Coin Locker Babies isn’t as instantly rewarding as Piercing or In The Miso Soup and is infinitely more complex, owing to its larger cast of characters and multiple storylines. It is perhaps the most ‘bat shit nuts’ (definitely a literary term) of Murakami’s books though. Case in point, Kiku’s girlfriend Anemone is a model who converts her humble condominium into a tropical swamp for her pet crocodile! There’s a lot of stream of consciousness and exposition to endure in Coin Locker Babies, but if you can persist through these tangents, and even take delight in them, you’ll love (perhaps not the right word) the chaotic ending.

Some consider Coin Locker Babies Murakami’s masterpiece, but for me it doesn’t quite hit the resounding highs that Piercing and In The Miso Soup reach, its ambition being a little higher than its execution. That said there’s a lot to enjoy here and The Washington Post pull-quote is spot on, “A great big pulsating parable . . . wildly undisciplined, occasionally tongue-in-cheek.”

Buy Coin Locker Babies from Amazon.com

'Sixty-Nine'

Originally published in 1987.
English translation by Ralph F. McCarthy, published in 2013.

The first thing you’ll notice is the unsubtle sexual connotation of the title. Delve into it for a couple of chapters and you’ll see this is a much more linear and less experimental piece than Coin Locker Babies. A lot more palatable and easier to digest, and slimmer, too, at just shy of two-hundred pages. Sixty-Nine is a roman à clef that begins in (surprise, surprise) 1969 and spans eighteen months. It focuses on seventeen-year-old Kensuke Yazaki and his group of friends. Their main interests – as you might expect – are girls, rock music and art (in all its guises). Despite its political and social commentary, everything Ken does is to impress the girl he fancies, from vandalising his school to starting a ‘revolution’ to organising and putting on ‘The Morning Erection Festival’. Sixty-Nine reads at times like a love letter to the western world from Japan, but it lacks the depth of Coin Locker Babies or the brutality of Piercing and In The Miso Soup

Buy Sixty-Nine from Amazon.com

The Rest

'Almost Transparent Blue'

Originally published in 1976.
English translation by Nancy Andrew, published in 1977.

A Japanese mix of A Clockwork Orange and L'Etranger.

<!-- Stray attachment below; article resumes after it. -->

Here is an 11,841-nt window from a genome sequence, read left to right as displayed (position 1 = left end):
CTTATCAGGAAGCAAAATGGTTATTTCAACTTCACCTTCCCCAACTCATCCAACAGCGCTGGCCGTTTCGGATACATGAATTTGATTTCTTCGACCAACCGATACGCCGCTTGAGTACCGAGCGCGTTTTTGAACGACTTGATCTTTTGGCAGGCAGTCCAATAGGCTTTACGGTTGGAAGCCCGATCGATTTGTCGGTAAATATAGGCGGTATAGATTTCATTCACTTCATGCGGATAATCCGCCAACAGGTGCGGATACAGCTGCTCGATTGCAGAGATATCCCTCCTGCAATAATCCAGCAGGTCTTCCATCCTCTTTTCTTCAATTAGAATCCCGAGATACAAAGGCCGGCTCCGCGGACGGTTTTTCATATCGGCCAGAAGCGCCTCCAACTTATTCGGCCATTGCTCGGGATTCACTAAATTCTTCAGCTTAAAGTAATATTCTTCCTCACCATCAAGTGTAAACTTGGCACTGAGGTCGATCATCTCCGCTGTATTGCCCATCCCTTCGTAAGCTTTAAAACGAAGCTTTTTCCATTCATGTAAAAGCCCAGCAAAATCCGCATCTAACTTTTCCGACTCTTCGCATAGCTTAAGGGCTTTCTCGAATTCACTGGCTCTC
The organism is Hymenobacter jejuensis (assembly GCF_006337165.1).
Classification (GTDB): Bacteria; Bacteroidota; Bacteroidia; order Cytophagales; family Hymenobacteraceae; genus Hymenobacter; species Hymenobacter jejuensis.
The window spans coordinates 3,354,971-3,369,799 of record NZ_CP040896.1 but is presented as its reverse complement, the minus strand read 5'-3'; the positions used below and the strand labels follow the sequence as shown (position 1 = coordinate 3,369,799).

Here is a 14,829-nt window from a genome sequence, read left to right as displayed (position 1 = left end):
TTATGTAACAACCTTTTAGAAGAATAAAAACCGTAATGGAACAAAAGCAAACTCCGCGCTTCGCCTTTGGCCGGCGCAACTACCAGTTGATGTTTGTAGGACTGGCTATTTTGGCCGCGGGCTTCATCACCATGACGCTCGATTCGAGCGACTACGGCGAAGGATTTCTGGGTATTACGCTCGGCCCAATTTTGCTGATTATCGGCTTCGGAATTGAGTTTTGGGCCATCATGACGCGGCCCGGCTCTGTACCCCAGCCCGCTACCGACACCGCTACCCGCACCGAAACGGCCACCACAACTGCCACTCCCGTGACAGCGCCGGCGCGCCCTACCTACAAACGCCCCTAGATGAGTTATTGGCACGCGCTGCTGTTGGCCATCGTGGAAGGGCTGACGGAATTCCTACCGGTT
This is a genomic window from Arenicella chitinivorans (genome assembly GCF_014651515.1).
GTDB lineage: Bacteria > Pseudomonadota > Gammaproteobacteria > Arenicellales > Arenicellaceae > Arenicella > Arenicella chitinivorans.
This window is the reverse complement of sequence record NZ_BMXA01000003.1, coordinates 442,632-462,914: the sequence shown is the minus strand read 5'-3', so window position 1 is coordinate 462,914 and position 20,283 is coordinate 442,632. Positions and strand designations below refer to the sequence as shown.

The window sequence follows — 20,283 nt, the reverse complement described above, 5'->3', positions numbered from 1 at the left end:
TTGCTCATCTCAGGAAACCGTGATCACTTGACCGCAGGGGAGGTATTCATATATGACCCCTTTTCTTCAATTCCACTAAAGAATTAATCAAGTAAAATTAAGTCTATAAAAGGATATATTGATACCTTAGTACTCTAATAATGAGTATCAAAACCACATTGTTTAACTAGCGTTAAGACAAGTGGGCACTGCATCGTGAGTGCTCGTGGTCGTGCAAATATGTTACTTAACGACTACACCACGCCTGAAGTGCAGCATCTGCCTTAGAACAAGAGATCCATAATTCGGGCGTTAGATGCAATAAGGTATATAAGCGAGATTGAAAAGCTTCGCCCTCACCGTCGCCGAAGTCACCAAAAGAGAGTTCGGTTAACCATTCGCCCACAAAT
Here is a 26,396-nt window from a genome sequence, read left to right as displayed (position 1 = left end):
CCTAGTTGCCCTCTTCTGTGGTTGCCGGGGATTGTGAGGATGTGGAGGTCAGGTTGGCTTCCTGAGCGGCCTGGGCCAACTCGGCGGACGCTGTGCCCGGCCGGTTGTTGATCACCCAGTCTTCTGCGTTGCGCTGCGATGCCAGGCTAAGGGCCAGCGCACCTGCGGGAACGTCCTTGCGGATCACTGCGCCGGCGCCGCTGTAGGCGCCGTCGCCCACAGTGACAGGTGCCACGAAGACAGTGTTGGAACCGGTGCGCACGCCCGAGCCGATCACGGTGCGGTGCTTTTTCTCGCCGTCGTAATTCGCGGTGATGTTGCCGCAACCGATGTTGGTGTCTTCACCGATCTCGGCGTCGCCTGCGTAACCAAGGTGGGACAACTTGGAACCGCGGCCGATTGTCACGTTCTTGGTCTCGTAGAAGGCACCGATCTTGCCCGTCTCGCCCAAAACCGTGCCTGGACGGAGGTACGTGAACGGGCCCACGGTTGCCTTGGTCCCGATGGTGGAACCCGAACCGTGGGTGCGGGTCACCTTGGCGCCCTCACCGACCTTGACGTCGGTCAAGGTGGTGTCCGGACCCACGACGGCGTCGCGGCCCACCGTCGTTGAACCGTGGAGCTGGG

Newsweek

'Popular Hits of the Showa Era: A Novel'

Originally published in 1994.
English translation by Ralph F. McCarthy, published in 2013.

One of the funniest and strangest gang wars in recent literature.

Booklist

'Audition'

Originally published in 1997.
English translation by Ralph F. McCarthy, published in 2009.

The prose in these passages is elegiac and affecting, but it has the sharp, visceral feel of the butcher's knife or surgeons scalpel, a highly compulsive, one-sitting read, and Audition should add to the Renaissance Man's growing fanbase in the English speaking world.

–Irvine Welsh

'From the Fatherland, with Love'

Originally published in 2005.
English translation by Ralph F. McCarthy, Charles De Wolf and Ginny Tapley Takemori published in 2013.

A troubled meditation on the soul of modern Japan… Alarmingly pertinent in light of current British politics… A morbidly funny comedy… Above all, it is a phenomenal feat of storytelling: 700 pages, dozens of characters and scores of ideas woven into one gripping whole. 

–Metro 


Any Murakami fans out there? Where do you recommend the uninitiated start?

Michael David Wilson

Column by Michael David Wilson

Michael David Wilson is a professional writer and editor. He is the Managing Editor and Owner of the popular UK horror website, podcast and small press, This Is Horror. He is the founder of the ancestral health website and podcast, Paleo Minds. A qualified ESL Teacher and graduate of The University of Warwick’s English Literature and Creative Writing Programme, you can connect with Michael on Twitter @WilsonTheWriter.

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Comments

StynReads's picture
StynReads from Texas is reading books as seen on her Goodreads - they change often. December 3, 2015 - 10:36pm

I dig this author. I was reading a book called Out by Natsuo Kirino, and she referenced one of his novels. Big fan of Audition. I highly reccoment "Out" as well for transgressive/horror fans.

Michael David Wilson's picture
Michael David Wilson from United Kingdom is reading Mongrels by Stephen Graham Jones December 15, 2015 - 4:22am

Thanks for the recommendation, Chrysten. I'll be sure to check out Natsuo Kirino. A lot of great and largely unknown fiction coming out of Asia right now.